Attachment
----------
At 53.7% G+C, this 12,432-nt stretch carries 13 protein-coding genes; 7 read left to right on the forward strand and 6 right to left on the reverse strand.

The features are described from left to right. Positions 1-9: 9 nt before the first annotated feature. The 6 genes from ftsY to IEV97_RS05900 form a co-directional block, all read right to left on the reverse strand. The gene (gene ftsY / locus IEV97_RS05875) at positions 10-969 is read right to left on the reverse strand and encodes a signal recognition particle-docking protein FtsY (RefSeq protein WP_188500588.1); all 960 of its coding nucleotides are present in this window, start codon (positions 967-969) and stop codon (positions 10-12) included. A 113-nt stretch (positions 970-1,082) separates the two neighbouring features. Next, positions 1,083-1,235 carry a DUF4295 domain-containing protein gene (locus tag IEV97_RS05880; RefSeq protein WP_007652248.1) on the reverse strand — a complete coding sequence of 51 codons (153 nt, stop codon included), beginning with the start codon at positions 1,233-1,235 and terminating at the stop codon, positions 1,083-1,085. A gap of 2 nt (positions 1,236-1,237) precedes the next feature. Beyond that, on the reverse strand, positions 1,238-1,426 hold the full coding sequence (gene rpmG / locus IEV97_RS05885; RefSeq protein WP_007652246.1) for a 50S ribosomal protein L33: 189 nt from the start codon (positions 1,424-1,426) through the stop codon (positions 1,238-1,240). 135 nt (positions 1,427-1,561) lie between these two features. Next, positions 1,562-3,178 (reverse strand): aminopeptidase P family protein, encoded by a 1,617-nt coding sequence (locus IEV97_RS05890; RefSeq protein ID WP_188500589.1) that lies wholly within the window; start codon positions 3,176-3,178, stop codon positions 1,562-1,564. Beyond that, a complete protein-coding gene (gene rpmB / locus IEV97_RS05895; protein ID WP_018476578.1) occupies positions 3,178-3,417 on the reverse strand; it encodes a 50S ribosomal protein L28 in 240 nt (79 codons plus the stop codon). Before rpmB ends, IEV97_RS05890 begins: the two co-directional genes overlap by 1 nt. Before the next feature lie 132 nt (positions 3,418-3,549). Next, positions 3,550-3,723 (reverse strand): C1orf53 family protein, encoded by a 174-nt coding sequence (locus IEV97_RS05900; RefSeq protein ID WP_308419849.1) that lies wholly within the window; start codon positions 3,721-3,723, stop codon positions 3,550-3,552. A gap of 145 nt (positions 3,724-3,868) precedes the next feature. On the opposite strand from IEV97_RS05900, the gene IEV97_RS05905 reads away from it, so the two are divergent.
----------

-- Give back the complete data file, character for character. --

At 53.7% G+C, this 12,432-nt stretch carries 13 protein-coding genes; 7 read left to right on the forward strand and 6 right to left on the reverse strand.

The features are described from left to right. Positions 1-9: 9 nt before the first annotated feature. The 6 genes from ftsY to IEV97_RS05900 form a co-directional block, all read right to left on the reverse strand. The gene (gene ftsY / locus IEV97_RS05875) at positions 10-969 is read right to left on the reverse strand and encodes a signal recognition particle-docking protein FtsY (RefSeq protein WP_188500588.1); all 960 of its coding nucleotides are present in this window, start codon (positions 967-969) and stop codon (positions 10-12) included. A 113-nt stretch (positions 970-1,082) separates the two neighbouring features. Next, positions 1,083-1,235 carry a DUF4295 domain-containing protein gene (locus tag IEV97_RS05880; RefSeq protein WP_007652248.1) on the reverse strand — a complete coding sequence of 51 codons (153 nt, stop codon included), beginning with the start codon at positions 1,233-1,235 and terminating at the stop codon, positions 1,083-1,085. A gap of 2 nt (positions 1,236-1,237) precedes the next feature. Beyond that, on the reverse strand, positions 1,238-1,426 hold the full coding sequence (gene rpmG / locus IEV97_RS05885; RefSeq protein WP_007652246.1) for a 50S ribosomal protein L33: 189 nt from the start codon (positions 1,424-1,426) through the stop codon (positions 1,238-1,240). 135 nt (positions 1,427-1,561) lie between these two features. Next, positions 1,562-3,178 (reverse strand): aminopeptidase P family protein, encoded by a 1,617-nt coding sequence (locus IEV97_RS05890; RefSeq protein ID WP_188500589.1) that lies wholly within the window; start codon positions 3,176-3,178, stop codon positions 1,562-1,564. Beyond that, a complete protein-coding gene (gene rpmB / locus IEV97_RS05895; protein ID WP_018476578.1) occupies positions 3,178-3,417 on the reverse strand; it encodes a 50S ribosomal protein L28 in 240 nt (79 codons plus the stop codon). Before rpmB ends, IEV97_RS05890 begins: the two co-directional genes overlap by 1 nt. Before the next feature lie 132 nt (positions 3,418-3,549). Next, positions 3,550-3,723 (reverse strand): C1orf53 family protein, encoded by a 174-nt coding sequence (locus IEV97_RS05900; RefSeq protein ID WP_308419849.1) that lies wholly within the window; start codon positions 3,721-3,723, stop codon positions 3,550-3,552. A gap of 145 nt (positions 3,724-3,868) precedes the next feature. On the opposite strand from IEV97_RS05900, the gene IEV97_RS05905 reads away from it, so the two are divergent.